Open Door: August 2015
A free, quarterly newsletter for people with multiple sclerosis, their family and friends and supporters of the MS Trust.
Every issue we report on our work, aiming to make life better for everyone affected by MS, and suggest ways you could get involved.
We also round-up the most relevant MS news and research projects; share the real-life stories of people living with MS; and introduce advice from healthcare professionals that could make a practical difference to you today.
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Read the latest issue of Open Door exactly as in appears in print:
Latest news from the MS Trust including reports on:
Putting MS specialists at the heart of MS care
People with relapsing remitting MS should be considering starting disease modifying treatment as early as possible and be active partners in treatment choices, according to revised guidelines published in June by the Association of British Neurologists (ABN).
MS Forward View aims to define the development and improvement of MS specialist care.
A nurse-led telephone triage/advice service for people with multiple sclerosis in London has been awarded a place on an NHS England programme to make innovative ideas more widely available.
Geraldine Mynors reports on progress in our campaign to make sure everyone affected by MS can access the best possible specialist case.
The MS Trust is pleased to support the launch of the first ever awards recognising the contribution of healthcare professionals to improving care for people living with MS.
A round up of the latest MS research:
People with MS can have problems with upper body strength and movement. This study looked at whether functional electrical stimulation could be a possible treatment
High blood pressure, high cholesterol and being overweight can cause heart problems. This study looked at whether they could also have an effect on the brain in people with MS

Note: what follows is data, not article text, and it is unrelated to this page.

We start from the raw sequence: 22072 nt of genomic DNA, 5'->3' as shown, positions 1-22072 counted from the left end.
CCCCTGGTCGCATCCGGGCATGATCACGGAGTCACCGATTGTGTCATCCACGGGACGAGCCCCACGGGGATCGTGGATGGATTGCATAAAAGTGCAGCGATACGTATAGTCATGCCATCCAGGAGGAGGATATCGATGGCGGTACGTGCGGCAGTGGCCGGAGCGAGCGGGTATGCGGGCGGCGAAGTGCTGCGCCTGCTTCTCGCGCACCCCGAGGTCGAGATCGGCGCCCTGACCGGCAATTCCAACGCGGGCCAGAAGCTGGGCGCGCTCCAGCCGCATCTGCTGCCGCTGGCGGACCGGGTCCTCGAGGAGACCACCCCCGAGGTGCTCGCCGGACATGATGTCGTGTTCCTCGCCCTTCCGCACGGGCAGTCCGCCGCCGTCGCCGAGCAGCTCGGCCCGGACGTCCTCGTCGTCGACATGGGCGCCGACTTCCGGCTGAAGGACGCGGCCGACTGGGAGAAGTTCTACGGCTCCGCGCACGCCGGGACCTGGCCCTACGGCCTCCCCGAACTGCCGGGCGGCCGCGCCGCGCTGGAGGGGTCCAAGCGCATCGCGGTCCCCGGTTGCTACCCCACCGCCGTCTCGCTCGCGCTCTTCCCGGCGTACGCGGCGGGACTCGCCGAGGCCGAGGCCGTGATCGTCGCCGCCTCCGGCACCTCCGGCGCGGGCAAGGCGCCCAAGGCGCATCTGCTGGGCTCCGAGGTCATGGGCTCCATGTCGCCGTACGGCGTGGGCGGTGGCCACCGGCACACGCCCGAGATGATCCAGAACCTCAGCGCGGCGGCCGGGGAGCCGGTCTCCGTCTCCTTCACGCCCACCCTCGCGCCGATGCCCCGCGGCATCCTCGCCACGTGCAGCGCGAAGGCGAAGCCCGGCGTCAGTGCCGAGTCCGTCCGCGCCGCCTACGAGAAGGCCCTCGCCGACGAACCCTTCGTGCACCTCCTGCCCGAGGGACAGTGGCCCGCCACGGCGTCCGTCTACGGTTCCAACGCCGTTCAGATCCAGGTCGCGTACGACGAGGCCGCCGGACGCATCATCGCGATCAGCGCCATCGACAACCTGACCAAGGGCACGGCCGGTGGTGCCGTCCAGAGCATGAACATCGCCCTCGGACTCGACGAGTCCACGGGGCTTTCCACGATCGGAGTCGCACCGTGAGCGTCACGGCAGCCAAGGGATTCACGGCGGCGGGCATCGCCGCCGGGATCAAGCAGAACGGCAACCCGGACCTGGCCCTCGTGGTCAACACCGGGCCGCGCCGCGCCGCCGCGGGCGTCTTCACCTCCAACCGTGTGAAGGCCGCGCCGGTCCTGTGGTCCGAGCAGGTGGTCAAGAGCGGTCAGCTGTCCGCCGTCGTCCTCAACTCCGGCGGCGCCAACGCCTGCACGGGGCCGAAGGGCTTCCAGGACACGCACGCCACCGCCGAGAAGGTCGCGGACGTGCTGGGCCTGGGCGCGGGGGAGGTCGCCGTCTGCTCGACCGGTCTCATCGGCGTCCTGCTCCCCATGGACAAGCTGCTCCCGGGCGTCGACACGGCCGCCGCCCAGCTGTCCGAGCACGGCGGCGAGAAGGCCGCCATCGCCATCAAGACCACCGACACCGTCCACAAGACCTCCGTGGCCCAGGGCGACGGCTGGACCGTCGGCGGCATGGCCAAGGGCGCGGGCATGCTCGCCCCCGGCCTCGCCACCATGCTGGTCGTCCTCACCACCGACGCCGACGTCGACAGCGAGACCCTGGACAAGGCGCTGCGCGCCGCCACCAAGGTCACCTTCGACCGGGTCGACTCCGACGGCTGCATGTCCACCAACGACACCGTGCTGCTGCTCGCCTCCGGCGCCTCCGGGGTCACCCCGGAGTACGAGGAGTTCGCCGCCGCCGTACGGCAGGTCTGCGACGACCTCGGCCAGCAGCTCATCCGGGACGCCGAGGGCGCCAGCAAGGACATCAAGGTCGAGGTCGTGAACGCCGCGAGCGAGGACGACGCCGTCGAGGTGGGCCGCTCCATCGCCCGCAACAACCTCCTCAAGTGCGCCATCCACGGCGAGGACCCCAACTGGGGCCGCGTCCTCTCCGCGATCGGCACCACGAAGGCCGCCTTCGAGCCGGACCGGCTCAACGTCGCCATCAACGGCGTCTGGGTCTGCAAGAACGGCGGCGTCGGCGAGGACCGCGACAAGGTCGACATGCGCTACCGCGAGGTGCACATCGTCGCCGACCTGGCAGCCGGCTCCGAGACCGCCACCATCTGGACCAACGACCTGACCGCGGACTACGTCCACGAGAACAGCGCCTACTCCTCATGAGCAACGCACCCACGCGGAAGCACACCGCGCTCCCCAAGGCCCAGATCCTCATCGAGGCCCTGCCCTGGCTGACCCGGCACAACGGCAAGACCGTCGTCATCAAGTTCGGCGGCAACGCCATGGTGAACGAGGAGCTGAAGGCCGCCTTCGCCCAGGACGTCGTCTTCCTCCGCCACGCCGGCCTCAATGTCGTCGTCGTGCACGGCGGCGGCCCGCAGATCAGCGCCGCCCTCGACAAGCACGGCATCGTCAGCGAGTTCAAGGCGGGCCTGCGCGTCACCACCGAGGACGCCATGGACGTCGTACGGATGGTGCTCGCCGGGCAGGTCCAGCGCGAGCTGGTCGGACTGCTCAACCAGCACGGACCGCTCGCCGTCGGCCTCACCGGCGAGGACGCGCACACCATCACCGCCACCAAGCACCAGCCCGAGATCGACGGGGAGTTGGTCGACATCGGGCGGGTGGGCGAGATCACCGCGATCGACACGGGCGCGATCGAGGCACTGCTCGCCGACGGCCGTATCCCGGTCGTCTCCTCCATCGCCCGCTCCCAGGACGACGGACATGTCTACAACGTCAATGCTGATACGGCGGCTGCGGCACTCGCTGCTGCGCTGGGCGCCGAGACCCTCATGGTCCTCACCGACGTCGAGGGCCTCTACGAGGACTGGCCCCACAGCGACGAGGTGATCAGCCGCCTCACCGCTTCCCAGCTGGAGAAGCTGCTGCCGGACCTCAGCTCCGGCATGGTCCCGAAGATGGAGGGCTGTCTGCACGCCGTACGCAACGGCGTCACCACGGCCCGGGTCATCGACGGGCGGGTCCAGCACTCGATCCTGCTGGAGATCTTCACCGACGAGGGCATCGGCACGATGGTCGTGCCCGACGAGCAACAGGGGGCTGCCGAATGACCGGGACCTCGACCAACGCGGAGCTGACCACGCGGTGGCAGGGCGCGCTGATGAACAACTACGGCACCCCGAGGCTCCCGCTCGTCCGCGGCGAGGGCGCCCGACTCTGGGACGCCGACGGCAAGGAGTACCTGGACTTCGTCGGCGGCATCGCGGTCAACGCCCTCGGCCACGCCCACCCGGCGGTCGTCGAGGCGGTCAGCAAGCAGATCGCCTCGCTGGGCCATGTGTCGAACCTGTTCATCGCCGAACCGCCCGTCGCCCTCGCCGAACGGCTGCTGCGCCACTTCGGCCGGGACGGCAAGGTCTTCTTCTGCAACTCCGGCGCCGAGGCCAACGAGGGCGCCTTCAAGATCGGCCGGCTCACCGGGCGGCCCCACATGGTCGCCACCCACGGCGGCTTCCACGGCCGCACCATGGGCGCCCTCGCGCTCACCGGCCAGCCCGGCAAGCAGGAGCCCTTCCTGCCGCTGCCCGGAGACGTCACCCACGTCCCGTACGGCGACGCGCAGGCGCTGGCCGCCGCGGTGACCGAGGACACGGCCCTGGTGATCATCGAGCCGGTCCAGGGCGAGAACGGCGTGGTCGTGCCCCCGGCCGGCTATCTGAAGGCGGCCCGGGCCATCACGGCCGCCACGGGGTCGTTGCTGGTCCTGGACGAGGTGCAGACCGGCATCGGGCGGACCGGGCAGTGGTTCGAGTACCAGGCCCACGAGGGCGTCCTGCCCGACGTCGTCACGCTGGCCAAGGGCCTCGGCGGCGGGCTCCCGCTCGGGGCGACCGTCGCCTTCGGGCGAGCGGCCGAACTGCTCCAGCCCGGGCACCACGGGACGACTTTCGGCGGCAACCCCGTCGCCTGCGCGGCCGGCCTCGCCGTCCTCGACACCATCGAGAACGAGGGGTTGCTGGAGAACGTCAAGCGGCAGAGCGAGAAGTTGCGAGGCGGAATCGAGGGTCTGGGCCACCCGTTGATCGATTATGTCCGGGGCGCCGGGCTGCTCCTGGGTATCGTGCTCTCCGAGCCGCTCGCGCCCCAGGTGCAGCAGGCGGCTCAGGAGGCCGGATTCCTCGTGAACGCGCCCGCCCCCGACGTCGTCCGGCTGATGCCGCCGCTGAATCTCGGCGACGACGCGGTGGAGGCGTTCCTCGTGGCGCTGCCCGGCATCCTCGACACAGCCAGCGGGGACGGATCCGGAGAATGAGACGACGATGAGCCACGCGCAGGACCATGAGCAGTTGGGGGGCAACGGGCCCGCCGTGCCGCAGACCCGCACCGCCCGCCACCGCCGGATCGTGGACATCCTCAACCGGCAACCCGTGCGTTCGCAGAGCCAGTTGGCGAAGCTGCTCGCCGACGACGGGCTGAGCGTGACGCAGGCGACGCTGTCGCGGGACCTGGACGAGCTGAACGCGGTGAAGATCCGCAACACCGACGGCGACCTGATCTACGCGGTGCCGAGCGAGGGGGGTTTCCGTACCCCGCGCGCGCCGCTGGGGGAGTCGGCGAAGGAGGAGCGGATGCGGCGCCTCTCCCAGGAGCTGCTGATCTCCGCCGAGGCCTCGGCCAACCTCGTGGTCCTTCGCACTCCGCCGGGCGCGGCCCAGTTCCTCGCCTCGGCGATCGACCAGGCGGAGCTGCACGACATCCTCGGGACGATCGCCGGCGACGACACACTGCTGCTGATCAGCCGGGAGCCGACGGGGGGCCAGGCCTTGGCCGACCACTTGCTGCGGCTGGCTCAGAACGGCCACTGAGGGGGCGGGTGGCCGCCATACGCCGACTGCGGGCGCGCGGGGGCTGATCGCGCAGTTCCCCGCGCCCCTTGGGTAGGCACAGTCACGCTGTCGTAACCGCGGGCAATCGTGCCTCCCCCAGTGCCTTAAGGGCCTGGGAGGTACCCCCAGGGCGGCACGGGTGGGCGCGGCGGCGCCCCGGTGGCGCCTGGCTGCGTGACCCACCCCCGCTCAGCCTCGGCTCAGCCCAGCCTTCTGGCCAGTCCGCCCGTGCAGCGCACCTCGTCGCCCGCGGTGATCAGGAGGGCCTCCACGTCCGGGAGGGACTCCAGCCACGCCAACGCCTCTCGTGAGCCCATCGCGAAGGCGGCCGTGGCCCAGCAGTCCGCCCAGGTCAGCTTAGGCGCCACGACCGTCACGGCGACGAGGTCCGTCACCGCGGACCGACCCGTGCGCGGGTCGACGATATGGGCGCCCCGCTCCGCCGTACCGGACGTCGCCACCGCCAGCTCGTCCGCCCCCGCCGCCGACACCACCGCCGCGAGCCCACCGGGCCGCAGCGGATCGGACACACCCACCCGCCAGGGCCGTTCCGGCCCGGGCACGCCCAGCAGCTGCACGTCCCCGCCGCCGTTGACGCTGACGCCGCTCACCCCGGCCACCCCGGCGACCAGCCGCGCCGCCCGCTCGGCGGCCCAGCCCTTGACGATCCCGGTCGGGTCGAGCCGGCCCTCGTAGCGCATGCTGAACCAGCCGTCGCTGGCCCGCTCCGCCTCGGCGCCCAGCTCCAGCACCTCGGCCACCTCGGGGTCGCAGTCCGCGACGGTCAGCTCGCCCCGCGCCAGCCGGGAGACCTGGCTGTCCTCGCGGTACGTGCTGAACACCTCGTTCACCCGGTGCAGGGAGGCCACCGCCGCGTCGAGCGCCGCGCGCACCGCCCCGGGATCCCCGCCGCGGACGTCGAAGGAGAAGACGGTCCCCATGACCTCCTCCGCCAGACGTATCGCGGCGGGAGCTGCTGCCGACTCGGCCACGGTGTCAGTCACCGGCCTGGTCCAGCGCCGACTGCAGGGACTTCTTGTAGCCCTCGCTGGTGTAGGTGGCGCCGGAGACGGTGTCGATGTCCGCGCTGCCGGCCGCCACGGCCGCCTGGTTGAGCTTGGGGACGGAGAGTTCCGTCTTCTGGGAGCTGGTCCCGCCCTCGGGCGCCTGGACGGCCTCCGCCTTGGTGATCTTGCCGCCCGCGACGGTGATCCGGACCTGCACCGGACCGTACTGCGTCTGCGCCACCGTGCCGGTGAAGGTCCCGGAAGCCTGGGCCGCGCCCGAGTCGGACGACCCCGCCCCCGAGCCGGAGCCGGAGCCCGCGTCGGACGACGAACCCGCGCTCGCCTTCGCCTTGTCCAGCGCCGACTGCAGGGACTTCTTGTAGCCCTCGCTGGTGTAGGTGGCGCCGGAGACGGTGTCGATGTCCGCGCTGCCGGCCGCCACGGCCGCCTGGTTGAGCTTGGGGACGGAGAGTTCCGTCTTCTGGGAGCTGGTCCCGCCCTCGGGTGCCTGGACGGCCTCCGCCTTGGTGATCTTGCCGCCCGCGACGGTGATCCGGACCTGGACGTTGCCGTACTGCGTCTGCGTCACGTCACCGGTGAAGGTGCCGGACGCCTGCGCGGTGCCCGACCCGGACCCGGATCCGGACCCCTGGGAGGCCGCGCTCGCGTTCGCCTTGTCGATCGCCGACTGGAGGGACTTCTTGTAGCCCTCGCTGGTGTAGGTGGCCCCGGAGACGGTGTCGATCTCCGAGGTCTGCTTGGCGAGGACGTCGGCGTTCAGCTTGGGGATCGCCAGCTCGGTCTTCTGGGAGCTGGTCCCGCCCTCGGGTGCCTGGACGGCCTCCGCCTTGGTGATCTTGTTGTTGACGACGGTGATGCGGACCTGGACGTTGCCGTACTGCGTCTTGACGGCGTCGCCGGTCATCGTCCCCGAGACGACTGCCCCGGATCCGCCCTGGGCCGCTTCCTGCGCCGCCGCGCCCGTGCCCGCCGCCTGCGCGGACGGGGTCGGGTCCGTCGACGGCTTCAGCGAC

Step training can be used to improve balance and interactive exercise videogames can be used to provide step training at home. This study looked at if these games could improve balance in people with MS
In the past, people diagnosed with MS were sometimes told to 'wait and see' how their MS developed before making decisions about whether to consider disease modifying drugs. But the new MS treatment guidelines published by the Association of British Neurologists in June recommend that people with MS should begin treatment as early as possible. Are we entering a new era of proactive MS care? Open Door finds out what proactive treatment means for people with MS and MS services.
Dr Belinda Weller is a consultant neurologist in Edinburgh. She tells us how she first came across the idea of early, proactive treatment, and the difference it's made to how she works with people with MS
Professor Gavin Giovannoni is Chair of Neurology at Barts and The London School of Medicine and Dentistry and is widely credited with popularising the idea of early treatment and treating to target NEDA in MS
Eleanor was recently diagnosed with MS and, after conducting personal research and consulting with her health professionals, opted for Lemtrada as her first treatment. She explains how she came to her decision
When Ema was diagnosed, injectable MS drugs seemed to be keeping symptoms under control. But a severe relapse made her consider more powerful treatments
Ataxia is the medical term that describes a lack of muscle coordination anywhere in the body. Typically, it can lead to tremors in the arms, legs, head, trunk or eyes and can even affect speech and swallowing. Currently there are no drugs that will get rid of the shaking or tremor that is caused by ataxia. In this article, physiotherapist Wendy Hendrie introduces some ideas that many people with MS have found helpful. Try them out and see if they work for you or, if you prefer, ask for an assessment by a physiotherapist with expertise in MS
Foot drop, or dropped foot, is a symptom which affects many people with MS. It's caused by weakness in the ankle or disruption in the nerve pathway between the legs and the brain, which can cause trips and falls. However, it can be treated by using a functional electrical stimulation device, which discharges a small electrical pulse to your nerve to help your foot lift correctly
When Vicky Edwards was buying her first property it made her realise how important it was to make a will. As well as ensuring her loved ones were provided for in the event of her death, it was also an opportunity for Vicky to support her favourite charity
Liz Thompson was diagnosed with MS in 2009. While looking for information to help her make sense of her condition, she discovered the MS Trust website. She very soon became one of our most passionate supporters (and as result has developed a new career as a cake baker!). One of the ways she supports the work of the MS Trust is by volunteering every year at her local Cards For Good Causes shop. We asked her what motivates her to volunteer, and what she gets out of working in the shop.
Visit our Open Door archive to browse every article since 2001.